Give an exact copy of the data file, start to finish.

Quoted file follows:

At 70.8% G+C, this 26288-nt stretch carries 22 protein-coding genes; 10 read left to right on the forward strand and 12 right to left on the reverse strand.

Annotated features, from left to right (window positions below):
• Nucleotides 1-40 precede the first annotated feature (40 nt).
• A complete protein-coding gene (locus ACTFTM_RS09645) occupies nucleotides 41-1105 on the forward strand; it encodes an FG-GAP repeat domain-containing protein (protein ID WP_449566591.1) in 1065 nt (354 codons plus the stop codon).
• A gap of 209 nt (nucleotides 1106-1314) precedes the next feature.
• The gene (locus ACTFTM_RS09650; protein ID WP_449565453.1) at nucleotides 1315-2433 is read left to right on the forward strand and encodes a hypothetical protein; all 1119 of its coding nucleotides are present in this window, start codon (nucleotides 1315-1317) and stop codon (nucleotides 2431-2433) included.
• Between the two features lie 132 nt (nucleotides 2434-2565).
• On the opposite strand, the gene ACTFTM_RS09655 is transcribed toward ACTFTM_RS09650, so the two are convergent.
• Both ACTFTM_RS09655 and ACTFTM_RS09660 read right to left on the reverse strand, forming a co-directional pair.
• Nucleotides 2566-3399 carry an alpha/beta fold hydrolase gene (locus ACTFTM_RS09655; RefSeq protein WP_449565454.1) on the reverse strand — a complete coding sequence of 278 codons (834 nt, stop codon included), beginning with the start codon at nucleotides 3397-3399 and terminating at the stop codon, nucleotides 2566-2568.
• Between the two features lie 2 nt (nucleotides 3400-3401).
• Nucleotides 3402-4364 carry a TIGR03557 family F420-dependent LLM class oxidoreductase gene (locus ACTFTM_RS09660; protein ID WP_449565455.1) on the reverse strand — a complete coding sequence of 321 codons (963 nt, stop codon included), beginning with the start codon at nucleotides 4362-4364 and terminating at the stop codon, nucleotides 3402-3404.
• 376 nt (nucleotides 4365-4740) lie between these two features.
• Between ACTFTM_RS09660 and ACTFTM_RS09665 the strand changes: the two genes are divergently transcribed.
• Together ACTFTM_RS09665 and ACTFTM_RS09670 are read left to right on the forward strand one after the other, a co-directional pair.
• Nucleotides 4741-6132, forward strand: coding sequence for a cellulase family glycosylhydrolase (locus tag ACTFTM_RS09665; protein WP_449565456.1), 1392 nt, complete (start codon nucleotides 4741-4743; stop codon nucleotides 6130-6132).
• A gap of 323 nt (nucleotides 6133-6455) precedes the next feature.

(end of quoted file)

At 70.8% G+C, this 26288-nt stretch carries 22 protein-coding genes; 10 read left to right on the forward strand and 12 right to left on the reverse strand.

Annotated features, from left to right (window positions below):
• Nucleotides 1-40 precede the first annotated feature (40 nt).
• A complete protein-coding gene (locus ACTFTM_RS09645) occupies nucleotides 41-1105 on the forward strand; it encodes an FG-GAP repeat domain-containing protein (protein ID WP_449566591.1) in 1065 nt (354 codons plus the stop codon).
• A gap of 209 nt (nucleotides 1106-1314) precedes the next feature.
• The gene (locus ACTFTM_RS09650; protein ID WP_449565453.1) at nucleotides 1315-2433 is read left to right on the forward strand and encodes a hypothetical protein; all 1119 of its coding nucleotides are present in this window, start codon (nucleotides 1315-1317) and stop codon (nucleotides 2431-2433) included.
• Between the two features lie 132 nt (nucleotides 2434-2565).
• On the opposite strand, the gene ACTFTM_RS09655 is transcribed toward ACTFTM_RS09650, so the two are convergent.
• Both ACTFTM_RS09655 and ACTFTM_RS09660 read right to left on the reverse strand, forming a co-directional pair.
• Nucleotides 2566-3399 carry an alpha/beta fold hydrolase gene (locus ACTFTM_RS09655; RefSeq protein WP_449565454.1) on the reverse strand — a complete coding sequence of 278 codons (834 nt, stop codon included), beginning with the start codon at nucleotides 3397-3399 and terminating at the stop codon, nucleotides 2566-2568.
• Between the two features lie 2 nt (nucleotides 3400-3401).
• Nucleotides 3402-4364 carry a TIGR03557 family F420-dependent LLM class oxidoreductase gene (locus ACTFTM_RS09660; protein ID WP_449565455.1) on the reverse strand — a complete coding sequence of 321 codons (963 nt, stop codon included), beginning with the start codon at nucleotides 4362-4364 and terminating at the stop codon, nucleotides 3402-3404.
• 376 nt (nucleotides 4365-4740) lie between these two features.
• Between ACTFTM_RS09660 and ACTFTM_RS09665 the strand changes: the two genes are divergently transcribed.
• Together ACTFTM_RS09665 and ACTFTM_RS09670 are read left to right on the forward strand one after the other, a co-directional pair.
• Nucleotides 4741-6132, forward strand: coding sequence for a cellulase family glycosylhydrolase (locus tag ACTFTM_RS09665; protein WP_449565456.1), 1392 nt, complete (start codon nucleotides 4741-4743; stop codon nucleotides 6130-6132).
• A gap of 323 nt (nucleotides 6133-6455) precedes the next feature.